A different approach
SalesForce was also offering access to their APIs during the event. The scenario here is different though. First of all, the Salesforce APIs were offering access to specific services and not only data. Try to re-create a dummy CMS, for example. Second, Salesforce is offering a platform that abstracts the majority, if not all, of their APIs. Everything happens through a visual platform. It simplifies the APIs they expose and differentiates the experience. You may still access these APIs directly, but it is not necessary. I believe this was one of the reasons that people used SalesForce a lot compared to the rest APIs and platforms during the event.
But, what can you do as an API provider who wants to promote their API during a Hackathon?
There are common actions which are important for an API in any context.
First of all, good documentation.
It should be not only good, but accessible too. Don’t ask the developer to sign up to get access to the documentation of your API during the hackathon. You are probably wasting her time. That is something that should be true in all cases and most important outside of the Hackathon framework.
Offer easy access.
When you are dealing with sensitive data you need some serious security. But does it matter during Hackathons? In most of the cases, the developer has access to a sandbox and not the real thing. Although it’s something that we may discuss for ages, you may relax security if possible in that case. Yes, it is important, but the developer is after your data not your security. These are things that someone cares when a real integration should occur.
In the case that you don’t want to maintain SDK’s, at least some sample client code. This way the developer can use to connect and start interacting with the API. Creating sample clients in popular computer languages is not that difficult. Even if you have complex security schemes, you may provide the authentication code already implemented. That will definitively make her life much easier.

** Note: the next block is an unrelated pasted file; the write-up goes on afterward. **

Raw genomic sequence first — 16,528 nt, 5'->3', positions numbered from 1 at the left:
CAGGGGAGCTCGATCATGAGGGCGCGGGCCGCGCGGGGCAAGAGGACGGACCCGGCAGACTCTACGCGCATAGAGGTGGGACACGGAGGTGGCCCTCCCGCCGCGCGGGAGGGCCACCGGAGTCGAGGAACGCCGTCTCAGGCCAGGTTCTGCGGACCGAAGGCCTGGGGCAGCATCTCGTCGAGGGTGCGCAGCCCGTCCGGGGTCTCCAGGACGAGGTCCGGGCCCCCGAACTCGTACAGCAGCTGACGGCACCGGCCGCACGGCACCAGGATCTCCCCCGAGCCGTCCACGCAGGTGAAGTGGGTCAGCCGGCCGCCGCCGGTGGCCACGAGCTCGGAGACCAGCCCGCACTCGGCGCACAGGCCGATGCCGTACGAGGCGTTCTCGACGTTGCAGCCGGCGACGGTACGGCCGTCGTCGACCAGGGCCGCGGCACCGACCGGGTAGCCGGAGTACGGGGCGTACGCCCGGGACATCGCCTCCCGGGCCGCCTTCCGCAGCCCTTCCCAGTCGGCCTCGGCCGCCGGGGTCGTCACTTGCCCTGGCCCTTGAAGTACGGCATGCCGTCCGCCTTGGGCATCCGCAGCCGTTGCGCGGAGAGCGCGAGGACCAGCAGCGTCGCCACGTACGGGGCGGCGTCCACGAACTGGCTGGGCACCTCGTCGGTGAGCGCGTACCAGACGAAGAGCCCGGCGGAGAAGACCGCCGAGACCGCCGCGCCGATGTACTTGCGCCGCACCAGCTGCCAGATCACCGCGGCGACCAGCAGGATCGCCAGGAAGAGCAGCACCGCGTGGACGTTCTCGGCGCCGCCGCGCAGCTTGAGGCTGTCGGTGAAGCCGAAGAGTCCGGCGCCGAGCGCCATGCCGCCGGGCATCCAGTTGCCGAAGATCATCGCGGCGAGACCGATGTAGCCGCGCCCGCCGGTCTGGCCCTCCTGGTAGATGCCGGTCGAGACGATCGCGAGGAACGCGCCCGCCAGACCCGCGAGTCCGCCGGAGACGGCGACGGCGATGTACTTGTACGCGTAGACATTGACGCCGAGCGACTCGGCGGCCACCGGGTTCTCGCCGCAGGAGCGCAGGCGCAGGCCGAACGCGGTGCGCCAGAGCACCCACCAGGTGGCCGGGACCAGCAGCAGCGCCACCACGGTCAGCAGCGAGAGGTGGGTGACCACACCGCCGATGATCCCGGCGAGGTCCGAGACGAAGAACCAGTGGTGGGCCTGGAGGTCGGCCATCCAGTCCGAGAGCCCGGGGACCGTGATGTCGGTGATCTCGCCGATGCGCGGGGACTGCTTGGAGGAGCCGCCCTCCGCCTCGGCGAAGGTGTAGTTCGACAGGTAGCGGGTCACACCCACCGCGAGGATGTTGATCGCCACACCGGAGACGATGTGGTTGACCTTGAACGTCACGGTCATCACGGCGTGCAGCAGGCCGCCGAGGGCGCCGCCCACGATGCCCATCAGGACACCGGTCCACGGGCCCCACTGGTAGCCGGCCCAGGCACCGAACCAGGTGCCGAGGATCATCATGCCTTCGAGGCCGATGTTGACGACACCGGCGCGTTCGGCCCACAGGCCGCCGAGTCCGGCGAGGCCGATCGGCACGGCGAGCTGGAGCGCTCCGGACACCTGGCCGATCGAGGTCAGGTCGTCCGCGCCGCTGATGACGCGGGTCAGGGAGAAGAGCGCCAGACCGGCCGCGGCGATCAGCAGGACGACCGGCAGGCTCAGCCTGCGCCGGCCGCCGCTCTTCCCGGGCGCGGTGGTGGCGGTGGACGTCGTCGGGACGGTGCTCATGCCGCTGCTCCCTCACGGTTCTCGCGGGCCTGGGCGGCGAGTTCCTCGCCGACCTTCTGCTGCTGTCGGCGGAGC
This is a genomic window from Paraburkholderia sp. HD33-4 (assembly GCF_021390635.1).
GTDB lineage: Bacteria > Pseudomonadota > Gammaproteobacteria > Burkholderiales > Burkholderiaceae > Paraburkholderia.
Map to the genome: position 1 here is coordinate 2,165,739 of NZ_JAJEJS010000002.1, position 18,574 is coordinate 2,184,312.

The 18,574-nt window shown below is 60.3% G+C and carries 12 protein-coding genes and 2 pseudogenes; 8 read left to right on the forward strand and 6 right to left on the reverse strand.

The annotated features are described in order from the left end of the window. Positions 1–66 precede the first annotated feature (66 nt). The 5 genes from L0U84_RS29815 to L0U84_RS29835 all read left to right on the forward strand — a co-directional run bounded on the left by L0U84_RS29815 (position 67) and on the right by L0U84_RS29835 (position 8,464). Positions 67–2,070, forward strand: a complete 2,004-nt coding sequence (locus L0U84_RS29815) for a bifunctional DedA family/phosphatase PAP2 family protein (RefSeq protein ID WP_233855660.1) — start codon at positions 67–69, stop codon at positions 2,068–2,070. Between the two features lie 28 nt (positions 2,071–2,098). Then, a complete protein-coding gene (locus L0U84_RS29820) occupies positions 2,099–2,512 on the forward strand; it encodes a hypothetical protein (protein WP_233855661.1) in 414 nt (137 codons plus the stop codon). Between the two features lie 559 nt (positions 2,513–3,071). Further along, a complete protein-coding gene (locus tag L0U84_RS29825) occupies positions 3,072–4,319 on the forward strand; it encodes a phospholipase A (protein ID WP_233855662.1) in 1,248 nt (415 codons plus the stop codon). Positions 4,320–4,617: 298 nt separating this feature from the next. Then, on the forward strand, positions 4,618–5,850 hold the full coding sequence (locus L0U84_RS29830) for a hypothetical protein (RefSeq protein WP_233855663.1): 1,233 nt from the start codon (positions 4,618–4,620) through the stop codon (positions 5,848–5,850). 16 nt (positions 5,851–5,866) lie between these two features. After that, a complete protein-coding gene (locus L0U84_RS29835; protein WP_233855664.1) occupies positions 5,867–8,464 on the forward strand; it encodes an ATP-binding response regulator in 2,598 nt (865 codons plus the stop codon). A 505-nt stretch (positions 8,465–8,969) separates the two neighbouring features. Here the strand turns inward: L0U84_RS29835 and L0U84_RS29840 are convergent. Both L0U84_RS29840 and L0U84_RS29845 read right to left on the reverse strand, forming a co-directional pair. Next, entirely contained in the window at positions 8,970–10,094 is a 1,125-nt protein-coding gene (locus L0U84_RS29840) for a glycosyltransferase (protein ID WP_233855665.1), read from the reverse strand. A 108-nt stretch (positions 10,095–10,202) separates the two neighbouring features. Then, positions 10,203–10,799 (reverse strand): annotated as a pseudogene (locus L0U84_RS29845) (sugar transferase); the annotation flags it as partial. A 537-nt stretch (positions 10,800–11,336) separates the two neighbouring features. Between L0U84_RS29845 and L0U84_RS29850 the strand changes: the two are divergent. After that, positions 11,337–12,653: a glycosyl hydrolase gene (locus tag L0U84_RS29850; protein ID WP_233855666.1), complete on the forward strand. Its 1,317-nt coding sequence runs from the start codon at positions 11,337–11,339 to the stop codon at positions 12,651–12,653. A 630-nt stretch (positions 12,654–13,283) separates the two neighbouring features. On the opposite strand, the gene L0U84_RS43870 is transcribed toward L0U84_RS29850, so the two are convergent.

Offer sample data, explain your data model and communicate its value.
That’s what the developer is after. Not the verbs, not the security tokens. The data and the services you offer. If she doesn’t grab this in just a few minutes she will turn her back to your product during the event.
Offer sandbox environments.
You don’t want them to mess with your real stuff during a hackathon right? What you may do is to offer an Interface customized to the purpose of the Hackathon, on top of your API. In a sense you may do what SalesForce is doing with their UI environment on top of their APIs. It sure doesn’t have to be a UI though. You may create “versions” of the API that make sense for the particular event. Do they need access to every detail of your API to make something out of it during a 24-48h event? Most probably not. Hide the complexity that is part of a more generic product and give only what is of value based on the context of the event.
As a conclusion, I’d say that the whole event was fun and valuable. I met some interesting people and learned about new technologies. Most importantly, it made me think and re-evaluate ideas and practices that I was taking for granted till now.
I’d love to hear your opinion and experiences about hackathons as events and APIs. Don’t be shy and drop me a line or two. Especially if you do not agree with the above.